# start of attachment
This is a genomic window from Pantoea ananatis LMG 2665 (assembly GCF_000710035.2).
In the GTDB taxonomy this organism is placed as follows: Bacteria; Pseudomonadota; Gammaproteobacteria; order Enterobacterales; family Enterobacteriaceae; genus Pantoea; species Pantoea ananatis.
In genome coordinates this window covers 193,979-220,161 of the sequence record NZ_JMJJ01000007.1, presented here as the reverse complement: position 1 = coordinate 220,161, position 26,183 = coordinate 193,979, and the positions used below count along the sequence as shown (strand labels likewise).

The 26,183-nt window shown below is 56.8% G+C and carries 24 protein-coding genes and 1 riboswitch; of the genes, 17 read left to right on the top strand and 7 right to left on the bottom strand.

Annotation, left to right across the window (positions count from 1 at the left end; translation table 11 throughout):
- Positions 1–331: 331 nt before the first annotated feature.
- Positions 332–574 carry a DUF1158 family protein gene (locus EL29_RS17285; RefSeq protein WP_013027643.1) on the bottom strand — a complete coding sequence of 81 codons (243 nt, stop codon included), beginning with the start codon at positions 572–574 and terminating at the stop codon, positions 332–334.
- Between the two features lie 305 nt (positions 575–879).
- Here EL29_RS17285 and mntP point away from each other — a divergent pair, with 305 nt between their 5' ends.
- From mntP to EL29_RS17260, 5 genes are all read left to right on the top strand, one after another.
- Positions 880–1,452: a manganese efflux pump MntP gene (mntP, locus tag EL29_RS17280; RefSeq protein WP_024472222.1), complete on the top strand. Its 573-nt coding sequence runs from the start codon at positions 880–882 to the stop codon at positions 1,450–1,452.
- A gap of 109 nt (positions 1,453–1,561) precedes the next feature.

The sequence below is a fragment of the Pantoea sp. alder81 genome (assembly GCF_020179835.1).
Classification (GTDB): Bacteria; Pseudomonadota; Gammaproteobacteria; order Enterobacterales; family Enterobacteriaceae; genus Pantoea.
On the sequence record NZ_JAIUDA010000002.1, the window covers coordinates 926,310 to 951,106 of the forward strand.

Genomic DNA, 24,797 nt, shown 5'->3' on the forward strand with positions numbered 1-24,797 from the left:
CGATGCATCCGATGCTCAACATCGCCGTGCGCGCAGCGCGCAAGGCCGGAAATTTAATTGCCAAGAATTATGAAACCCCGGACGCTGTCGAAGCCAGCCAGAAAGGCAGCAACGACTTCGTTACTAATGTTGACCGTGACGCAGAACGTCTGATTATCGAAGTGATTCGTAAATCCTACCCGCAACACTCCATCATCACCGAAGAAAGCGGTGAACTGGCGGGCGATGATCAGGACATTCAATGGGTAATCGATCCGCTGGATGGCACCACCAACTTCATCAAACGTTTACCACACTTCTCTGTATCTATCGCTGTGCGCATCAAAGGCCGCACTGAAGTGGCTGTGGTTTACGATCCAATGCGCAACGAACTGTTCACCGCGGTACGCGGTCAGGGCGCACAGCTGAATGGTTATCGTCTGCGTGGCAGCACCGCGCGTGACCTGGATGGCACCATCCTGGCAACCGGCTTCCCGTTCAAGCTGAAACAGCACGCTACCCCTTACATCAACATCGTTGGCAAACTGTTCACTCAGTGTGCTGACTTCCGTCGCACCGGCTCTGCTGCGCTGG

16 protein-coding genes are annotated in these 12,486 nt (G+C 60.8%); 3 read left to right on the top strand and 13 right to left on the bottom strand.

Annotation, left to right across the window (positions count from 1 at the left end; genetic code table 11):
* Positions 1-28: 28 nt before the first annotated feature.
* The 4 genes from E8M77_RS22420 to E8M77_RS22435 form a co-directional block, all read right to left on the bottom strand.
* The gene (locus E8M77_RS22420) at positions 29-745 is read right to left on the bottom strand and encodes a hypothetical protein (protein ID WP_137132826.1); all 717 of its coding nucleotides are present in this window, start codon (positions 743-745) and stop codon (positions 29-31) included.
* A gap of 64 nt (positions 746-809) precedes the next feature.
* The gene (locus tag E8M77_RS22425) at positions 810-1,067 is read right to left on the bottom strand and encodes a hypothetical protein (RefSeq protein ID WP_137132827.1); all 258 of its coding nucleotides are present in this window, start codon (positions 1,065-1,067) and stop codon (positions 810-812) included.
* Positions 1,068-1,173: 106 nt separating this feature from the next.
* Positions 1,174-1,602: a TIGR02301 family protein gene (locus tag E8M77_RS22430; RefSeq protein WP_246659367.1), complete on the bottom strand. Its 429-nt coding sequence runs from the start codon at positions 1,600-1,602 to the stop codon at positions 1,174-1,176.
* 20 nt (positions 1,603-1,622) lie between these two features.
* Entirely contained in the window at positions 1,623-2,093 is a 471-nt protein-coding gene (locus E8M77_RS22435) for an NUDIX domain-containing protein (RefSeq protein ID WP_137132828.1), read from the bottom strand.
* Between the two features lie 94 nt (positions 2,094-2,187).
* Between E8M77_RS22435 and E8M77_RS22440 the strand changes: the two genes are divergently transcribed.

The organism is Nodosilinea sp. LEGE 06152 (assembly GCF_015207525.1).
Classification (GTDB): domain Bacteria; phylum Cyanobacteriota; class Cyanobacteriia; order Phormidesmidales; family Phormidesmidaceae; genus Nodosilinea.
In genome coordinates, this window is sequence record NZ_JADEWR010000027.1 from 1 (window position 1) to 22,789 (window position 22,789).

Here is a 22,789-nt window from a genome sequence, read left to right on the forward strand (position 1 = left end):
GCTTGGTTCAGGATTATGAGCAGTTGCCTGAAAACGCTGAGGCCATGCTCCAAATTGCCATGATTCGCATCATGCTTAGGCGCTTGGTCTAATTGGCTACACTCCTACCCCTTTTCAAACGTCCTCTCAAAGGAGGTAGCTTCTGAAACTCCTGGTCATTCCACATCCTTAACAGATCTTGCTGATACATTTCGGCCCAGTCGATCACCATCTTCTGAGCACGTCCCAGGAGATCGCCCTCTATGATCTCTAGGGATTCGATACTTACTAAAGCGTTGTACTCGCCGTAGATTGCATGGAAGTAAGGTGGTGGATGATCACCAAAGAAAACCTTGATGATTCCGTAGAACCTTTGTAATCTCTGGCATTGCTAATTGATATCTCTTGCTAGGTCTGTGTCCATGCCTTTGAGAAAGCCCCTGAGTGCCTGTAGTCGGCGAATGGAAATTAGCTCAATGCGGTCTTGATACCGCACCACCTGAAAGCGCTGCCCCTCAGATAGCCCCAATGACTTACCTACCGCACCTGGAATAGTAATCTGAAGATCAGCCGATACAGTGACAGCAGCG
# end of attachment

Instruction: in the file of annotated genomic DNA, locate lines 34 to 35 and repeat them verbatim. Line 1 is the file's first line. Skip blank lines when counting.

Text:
Here is a 22,789-nt window from a genome sequence, read left to right on the forward strand (position 1 = left end):
GCTTGGTTCAGGATTATGAGCAGTTGCCTGAAAACGCTGAGGCCATGCTCCAAATTGCCATGATTCGCATCATGCTTAGGCGCTTGGTCTAATTGGCTACACTCCTACCCCTTTTCAAACGTCCTCTCAAAGGAGGTAGCTTCTGAAACTCCTGGTCATTCCACATCCTTAACAGATCTTGCTGATACATTTCGGCCCAGTCGATCACCATCTTCTGAGCACGTCCCAGGAGATCGCCCTCTATGATCTCTAGGGATTCGATACTTACTAAAGCGTTGTACTCGCCGTAGATTGCATGGAAGTAAGGTGGTGGATGATCACCAAAGAAAACCTTGATGATTCCGTAGAACCTTTGTAATCTCTGGCATTGCTAATTGATATCTCTTGCTAGGTCTGTGTCCATGCCTTTGAGAAAGCCCCTGAGTGCCTGTAGTCGGCGAATGGAAATTAGCTCAATGCGGTCTTGATACCGCACCACCTGAAAGCGCTGCCCCTCAGATAGCCCCAATGACTTACCTACCGCACCTGGAATAGTAATCTGAAGATCAGCCGATACAGTGACAGCAGCG